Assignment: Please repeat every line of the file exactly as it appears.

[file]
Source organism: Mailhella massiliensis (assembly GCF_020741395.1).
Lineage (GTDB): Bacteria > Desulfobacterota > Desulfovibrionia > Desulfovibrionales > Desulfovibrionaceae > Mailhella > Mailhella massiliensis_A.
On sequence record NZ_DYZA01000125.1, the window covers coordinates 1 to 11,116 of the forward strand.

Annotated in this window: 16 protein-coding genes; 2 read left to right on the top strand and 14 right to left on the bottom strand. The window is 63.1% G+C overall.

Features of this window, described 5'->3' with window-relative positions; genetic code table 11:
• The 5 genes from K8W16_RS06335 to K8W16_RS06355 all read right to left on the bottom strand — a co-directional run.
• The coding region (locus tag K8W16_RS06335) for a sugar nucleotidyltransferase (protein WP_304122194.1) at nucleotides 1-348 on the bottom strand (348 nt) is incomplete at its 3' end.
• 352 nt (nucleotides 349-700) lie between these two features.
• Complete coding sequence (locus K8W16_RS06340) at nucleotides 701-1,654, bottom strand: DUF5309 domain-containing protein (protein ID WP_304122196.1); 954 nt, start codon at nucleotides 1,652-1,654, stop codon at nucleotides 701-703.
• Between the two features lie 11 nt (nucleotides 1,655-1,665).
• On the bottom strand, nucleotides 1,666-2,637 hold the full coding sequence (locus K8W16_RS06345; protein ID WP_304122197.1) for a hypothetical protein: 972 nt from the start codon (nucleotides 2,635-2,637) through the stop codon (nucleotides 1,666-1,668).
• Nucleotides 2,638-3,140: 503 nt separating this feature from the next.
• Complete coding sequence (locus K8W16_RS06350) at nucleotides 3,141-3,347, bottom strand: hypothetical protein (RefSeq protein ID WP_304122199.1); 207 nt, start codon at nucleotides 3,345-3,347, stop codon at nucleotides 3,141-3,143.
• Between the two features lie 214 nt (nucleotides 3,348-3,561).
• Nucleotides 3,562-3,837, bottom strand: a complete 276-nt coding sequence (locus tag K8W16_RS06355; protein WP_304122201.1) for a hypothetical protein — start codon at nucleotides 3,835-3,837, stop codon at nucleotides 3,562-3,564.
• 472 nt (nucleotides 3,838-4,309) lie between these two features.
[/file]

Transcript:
Source organism: Mailhella massiliensis (assembly GCF_020741395.1).
Lineage (GTDB): Bacteria > Desulfobacterota > Desulfovibrionia > Desulfovibrionales > Desulfovibrionaceae > Mailhella > Mailhella massiliensis_A.
On sequence record NZ_DYZA01000125.1, the window covers coordinates 1 to 11,116 of the forward strand.

Annotated in this window: 16 protein-coding genes; 2 read left to right on the top strand and 14 right to left on the bottom strand. The window is 63.1% G+C overall.

Features of this window, described 5'->3' with window-relative positions; genetic code table 11:
• The 5 genes from K8W16_RS06335 to K8W16_RS06355 all read right to left on the bottom strand — a co-directional run.
• The coding region (locus tag K8W16_RS06335) for a sugar nucleotidyltransferase (protein WP_304122194.1) at nucleotides 1-348 on the bottom strand (348 nt) is incomplete at its 3' end.
• 352 nt (nucleotides 349-700) lie between these two features.
• Complete coding sequence (locus K8W16_RS06340) at nucleotides 701-1,654, bottom strand: DUF5309 domain-containing protein (protein ID WP_304122196.1); 954 nt, start codon at nucleotides 1,652-1,654, stop codon at nucleotides 701-703.
• Between the two features lie 11 nt (nucleotides 1,655-1,665).
• On the bottom strand, nucleotides 1,666-2,637 hold the full coding sequence (locus K8W16_RS06345; protein ID WP_304122197.1) for a hypothetical protein: 972 nt from the start codon (nucleotides 2,635-2,637) through the stop codon (nucleotides 1,666-1,668).
• Nucleotides 2,638-3,140: 503 nt separating this feature from the next.
• Complete coding sequence (locus K8W16_RS06350) at nucleotides 3,141-3,347, bottom strand: hypothetical protein (RefSeq protein ID WP_304122199.1); 207 nt, start codon at nucleotides 3,345-3,347, stop codon at nucleotides 3,141-3,143.
• Between the two features lie 214 nt (nucleotides 3,348-3,561).
• Nucleotides 3,562-3,837, bottom strand: a complete 276-nt coding sequence (locus tag K8W16_RS06355; protein WP_304122201.1) for a hypothetical protein — start codon at nucleotides 3,835-3,837, stop codon at nucleotides 3,562-3,564.
• 472 nt (nucleotides 3,838-4,309) lie between these two features.